Respiratory failure is the most common cause of death. and the autonomic nervous system may also be affected. diaphragm. The typical clinical manifestations of tetanus are caused when tetanus toxin interferes with release of neurotransmitters.Spasms: Facial muscle spasm produces a characteristic expression with a fixed smile and elevated eyebrows (risus sardonicus). Hypoxemia can also induce cardiac arrest. During generalized spasms. generalized tonic spasms with profuse sweating are precipitated by minor disturbances such as a draft. Sphincter spasm causes urinary retention or constipation. spinal cord. Protracted tetanus may manifest as a very labile and overactive sympathetic nervous system. including periods of hypertension. tachycardia. This leads to unopposed muscle contraction and spasm. and in the sympathetic nervous system. neck. or movement. Seizures may occur. and chest wall muscles cause asphyxiation. Dysphagia may interfere with nutrition. is present. Autonomic instability: Temperature is only moderately elevated unless a complicating infection. Rigidity or spasm of abdominal. noise. Laryngeal spasm and rigidity and spasms of the abdominal wall. such as pneumonia. Mental status is usually clear. Respiratory and pulse rates are increased. and back muscles—even opisthotonos—may occur. tetani usually enters the body through a wound. but coma may follow repeated spasms. causing cyanosis or fatal asphyxia. Spasms also interfere with respiration. contributing to a hypoxemic death. Toxins act at several sites within the central nervous system. and brain. Reflexes are often exaggerated. the spores germinate. patients are unable to speak or cry out because of chest wall rigidity or glottal spasm. Characteristic painful. and myocardial irritability. . Toxins are produced and disseminated via blood and lymphatics. including peripheral motor end plates. and pharyngeal spasm leads to aspiration of oral secretions with subsequent pneumonia. Pathogenesis C. In the presence of anaerobic (low oxygen) conditions. The immediate cause of death may not be apparent. blocking inhibitor impulses.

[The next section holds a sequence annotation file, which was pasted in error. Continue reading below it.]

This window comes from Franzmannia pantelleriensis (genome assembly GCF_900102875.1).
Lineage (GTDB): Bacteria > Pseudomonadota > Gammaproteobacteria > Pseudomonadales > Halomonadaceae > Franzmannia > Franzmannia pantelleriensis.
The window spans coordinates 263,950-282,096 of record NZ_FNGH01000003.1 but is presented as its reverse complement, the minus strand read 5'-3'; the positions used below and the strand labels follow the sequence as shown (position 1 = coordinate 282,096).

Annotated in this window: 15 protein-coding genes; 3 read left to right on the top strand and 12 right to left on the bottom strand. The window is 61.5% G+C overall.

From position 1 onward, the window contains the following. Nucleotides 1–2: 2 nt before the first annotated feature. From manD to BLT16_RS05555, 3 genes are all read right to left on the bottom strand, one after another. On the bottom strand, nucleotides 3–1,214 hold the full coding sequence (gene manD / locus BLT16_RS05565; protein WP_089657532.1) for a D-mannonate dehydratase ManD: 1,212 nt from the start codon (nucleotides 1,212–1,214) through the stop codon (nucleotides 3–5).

and are spread by animal and human feces. . particularly a puncture wound. physiological TETANUS. more often. a highly fatal disease caused by the bacillus Clostridium tetani. characterized by muscle spasms and convulsions. and seizures. The bacilli are prevalent in rural areas and grow in the intestines of humans and other animals. They are found in soil and dust. which typically infe cts the bodythrough a deep wound. often fatal disease that is characterized byspasmodic contracti on of voluntary muscles. there is obvious infection. A state of continuous muscular contraction. Tetanus toxin can affect neonates to cause muscle spasms. which causes the muscles to tighten up in a continuous ("tetanic" or "tonic") contraction or spasm. such as one caused by a nail. splinter. an d that is caused by theneurotoxin Clostridium tetani. especially wheninduced artif icially by rapidly repeated stimuli. Occasionally. or gunshot. 1. 2. Definition Tetanus is a rare but often fatal disease that affects the central nervous system by causing painful muscular contractions. Because of the characteristic jaw stiffness. It begins when tetanus bacteria enter the body. especially oneoccurring in the neck and jaw. 2. inability to nurse. tetanus [tet´ah-nus] 1.How does the tetanus toxin cause damage to the body? The tetanus toxin affects the site of interaction between the nerve and the muscle that it stimulates. The tetanus toxin amplifies the chemical signal from the nerve to the muscle. This results in either localized or generalized muscle spasms. Also called lockjaw . insect bite. usually through a wound or cut exposed to contaminated soil. it is also known as lockjaw. entering the body through a break in the skin. This region is called the neuromuscular junction. An acute. the original wound appears trivial and heals quickly.